JUNE 6, 2004
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Market Research Jitters
The big market research (MR) problem: people, when asked, often tell you what they think you want to hear rather than what they really think.

Maggi Five
Say 'Maggi', you get '2 minutes' in response. But the brand is talking '5' all of a sudden.

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Business Today,  May 23, 2004
First 100 Days Test

There come key moments in a democracy's history that require-nay, demand-clarity of the highest order. Clarity of both principle and pragmatism. The Lok Sabha elections having concluded, and that too with so much blood on the street to think about, this is precisely such a moment for India.

The previous government began with a bang-a nuclear test, taken by many as a signal that India had guts, and meant business. The new government has its own First 100 Days Test, and it had better face it with courage-and clarity. For, a failure would amount to a betrayal of the electorate's mandate.

The people of India are crying out for reforms. They want choice. They want freedom. They want the liberty to gain and pursue livelihoods-without being bullied by so-called authorities, official or self-appointed. They do not want any arbitrary arm-twisting or even interference by the state. On economic evidence, an efficient way to meet these needs is to empower market forces, so that resources are allocated by the collective minds of millions rather than an arbitrary power elite of 'planners', while ensuring that these forces operate under the secular framework of the rule of law.

Growth and justice can, and do, go hand-in-hand.

Reducing state interference in life's outcomes also means privatising state-owned businesses. Privatisation requires the surrendering of state control, which is different from mere 'disinvestment' to help fill the state's coffers. Governments must not run businesses, and that's that. So this aspect of reforms must continue-on principle-even if done under conditions of higher transparency and wider public endorsement.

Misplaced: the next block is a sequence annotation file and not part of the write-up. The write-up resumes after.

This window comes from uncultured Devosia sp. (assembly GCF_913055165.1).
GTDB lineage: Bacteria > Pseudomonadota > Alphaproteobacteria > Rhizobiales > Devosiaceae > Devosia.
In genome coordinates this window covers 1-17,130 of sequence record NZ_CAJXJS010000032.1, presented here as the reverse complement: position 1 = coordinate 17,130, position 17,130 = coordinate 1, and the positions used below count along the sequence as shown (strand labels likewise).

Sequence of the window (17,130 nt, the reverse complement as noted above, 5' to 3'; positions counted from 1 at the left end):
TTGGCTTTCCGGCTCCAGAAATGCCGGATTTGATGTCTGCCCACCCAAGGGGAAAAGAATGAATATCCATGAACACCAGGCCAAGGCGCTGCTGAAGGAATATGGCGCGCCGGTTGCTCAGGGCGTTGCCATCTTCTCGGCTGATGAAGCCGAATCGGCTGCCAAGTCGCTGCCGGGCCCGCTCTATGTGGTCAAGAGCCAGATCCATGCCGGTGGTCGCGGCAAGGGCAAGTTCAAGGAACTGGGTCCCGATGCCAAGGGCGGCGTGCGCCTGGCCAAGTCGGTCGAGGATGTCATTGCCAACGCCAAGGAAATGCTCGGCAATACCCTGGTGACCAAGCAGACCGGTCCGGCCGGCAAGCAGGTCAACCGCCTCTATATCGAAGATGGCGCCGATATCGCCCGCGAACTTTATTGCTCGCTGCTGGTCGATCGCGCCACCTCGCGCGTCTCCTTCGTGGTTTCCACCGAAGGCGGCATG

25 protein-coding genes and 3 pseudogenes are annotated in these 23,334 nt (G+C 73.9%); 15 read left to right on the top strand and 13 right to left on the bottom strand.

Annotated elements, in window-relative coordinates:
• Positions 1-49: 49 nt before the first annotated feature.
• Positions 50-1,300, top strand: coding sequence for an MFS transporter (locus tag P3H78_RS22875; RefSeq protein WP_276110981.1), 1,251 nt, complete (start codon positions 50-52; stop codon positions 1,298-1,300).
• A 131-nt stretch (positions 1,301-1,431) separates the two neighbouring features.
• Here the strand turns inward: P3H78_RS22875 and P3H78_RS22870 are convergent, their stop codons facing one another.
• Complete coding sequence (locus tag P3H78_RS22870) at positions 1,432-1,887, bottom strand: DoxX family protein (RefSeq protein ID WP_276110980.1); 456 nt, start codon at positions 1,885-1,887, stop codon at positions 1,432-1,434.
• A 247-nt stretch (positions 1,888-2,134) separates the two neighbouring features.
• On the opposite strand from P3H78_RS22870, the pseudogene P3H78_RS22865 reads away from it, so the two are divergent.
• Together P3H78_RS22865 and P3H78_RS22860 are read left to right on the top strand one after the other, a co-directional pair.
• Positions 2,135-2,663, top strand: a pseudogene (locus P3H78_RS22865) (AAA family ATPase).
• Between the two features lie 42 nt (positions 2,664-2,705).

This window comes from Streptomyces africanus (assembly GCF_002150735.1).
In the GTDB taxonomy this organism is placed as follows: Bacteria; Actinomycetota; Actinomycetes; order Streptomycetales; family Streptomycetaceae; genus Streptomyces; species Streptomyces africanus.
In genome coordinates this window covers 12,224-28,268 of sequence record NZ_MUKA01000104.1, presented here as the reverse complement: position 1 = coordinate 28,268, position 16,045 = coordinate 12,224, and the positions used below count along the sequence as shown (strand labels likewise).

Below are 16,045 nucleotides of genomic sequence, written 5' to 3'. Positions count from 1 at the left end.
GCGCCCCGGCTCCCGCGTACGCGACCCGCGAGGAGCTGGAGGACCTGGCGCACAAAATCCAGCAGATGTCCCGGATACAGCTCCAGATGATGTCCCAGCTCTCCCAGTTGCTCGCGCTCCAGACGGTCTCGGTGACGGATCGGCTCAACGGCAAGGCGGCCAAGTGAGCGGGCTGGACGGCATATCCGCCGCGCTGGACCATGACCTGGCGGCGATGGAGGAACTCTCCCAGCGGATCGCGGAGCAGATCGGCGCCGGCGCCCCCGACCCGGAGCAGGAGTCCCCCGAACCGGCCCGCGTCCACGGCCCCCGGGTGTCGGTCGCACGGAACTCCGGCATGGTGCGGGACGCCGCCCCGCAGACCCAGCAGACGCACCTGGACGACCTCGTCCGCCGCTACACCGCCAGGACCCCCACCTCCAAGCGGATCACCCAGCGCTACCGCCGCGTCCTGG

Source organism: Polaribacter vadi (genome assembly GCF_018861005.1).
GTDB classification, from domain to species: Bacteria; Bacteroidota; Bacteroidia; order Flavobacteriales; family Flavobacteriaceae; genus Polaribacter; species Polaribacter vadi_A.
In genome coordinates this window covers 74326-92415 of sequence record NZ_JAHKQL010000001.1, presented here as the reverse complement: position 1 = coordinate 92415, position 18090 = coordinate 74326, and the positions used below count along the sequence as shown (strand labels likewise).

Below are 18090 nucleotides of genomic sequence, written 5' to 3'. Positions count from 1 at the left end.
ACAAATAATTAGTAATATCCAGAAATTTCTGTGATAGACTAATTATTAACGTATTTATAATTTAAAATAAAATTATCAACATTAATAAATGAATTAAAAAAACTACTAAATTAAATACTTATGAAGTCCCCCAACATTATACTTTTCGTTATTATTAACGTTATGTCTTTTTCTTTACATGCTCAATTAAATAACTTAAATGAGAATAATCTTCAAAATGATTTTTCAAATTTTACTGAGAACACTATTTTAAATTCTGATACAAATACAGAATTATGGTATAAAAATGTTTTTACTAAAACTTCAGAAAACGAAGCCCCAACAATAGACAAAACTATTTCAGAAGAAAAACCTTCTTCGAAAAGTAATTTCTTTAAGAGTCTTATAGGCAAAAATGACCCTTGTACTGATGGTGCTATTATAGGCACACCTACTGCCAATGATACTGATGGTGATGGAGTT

Beyond that, agricultural reforms must be made an utmost priority. Rural India is restless for change, for dynamism, and for the bounty that reforms have delivered to parts of urban India. Ignoring this will doom any government to come. Remember, the first signs of frustration with India's decrepit central planning system came from the rebellious farmers of Punjab. The rest of rural India has proved far more patient--or so we think. Ask farmers. The hope lies in technology and economics coming together to revolutionise education and farming.

For the restlessness to translate into genuine growth--and job expansion-India needs enormous investment. And it's no use pretending that the country can generate its own funds at a rate sufficient to meet expectations of the people at large. Foreign direct investment (FDI) is sorely needed-and in an order of magnitude as big as China's annual intake. Anything less than a target of $50 billion per annum should be considered unambitious.

The overall idea is to make a double-digit growth rate sustainably possible. After the heady pace of the early-to-mid 1990s, India has experienced a slight dip in average growth-enough to make 'feel good' sound like a cruel joke to many.

Cruelty, of course, is often different things to different people. This adds to the complexities of risk management in India, and no government-or opposition-ought need a reminder of its broader responsibilities. In the nuclear era, though, the peace agenda must be a global one, even as the geopolitical matrix gets more complex by the day. Just within South Asia, India faces a challenge that calls for its finest minds: if the talks with India's nuclear-armed neighbour fail to even get to the gate, let alone get past, all the other economic efforts could come to nought in a flash.

It goes without saying that rejecting the good efforts of the recent past would not give the new government any credit. Furthermore, the message must go out loud and clear that, yes, India means business-interpreted as a nationwide quest for prosperity. And, critically, India knows how. Independently.

It is, to a large extent, a mind game. And India is uniquely placed to deploy-with credible coherence-the world's most diverse set of intellectual resources to realise its millennial tryst with destiny.




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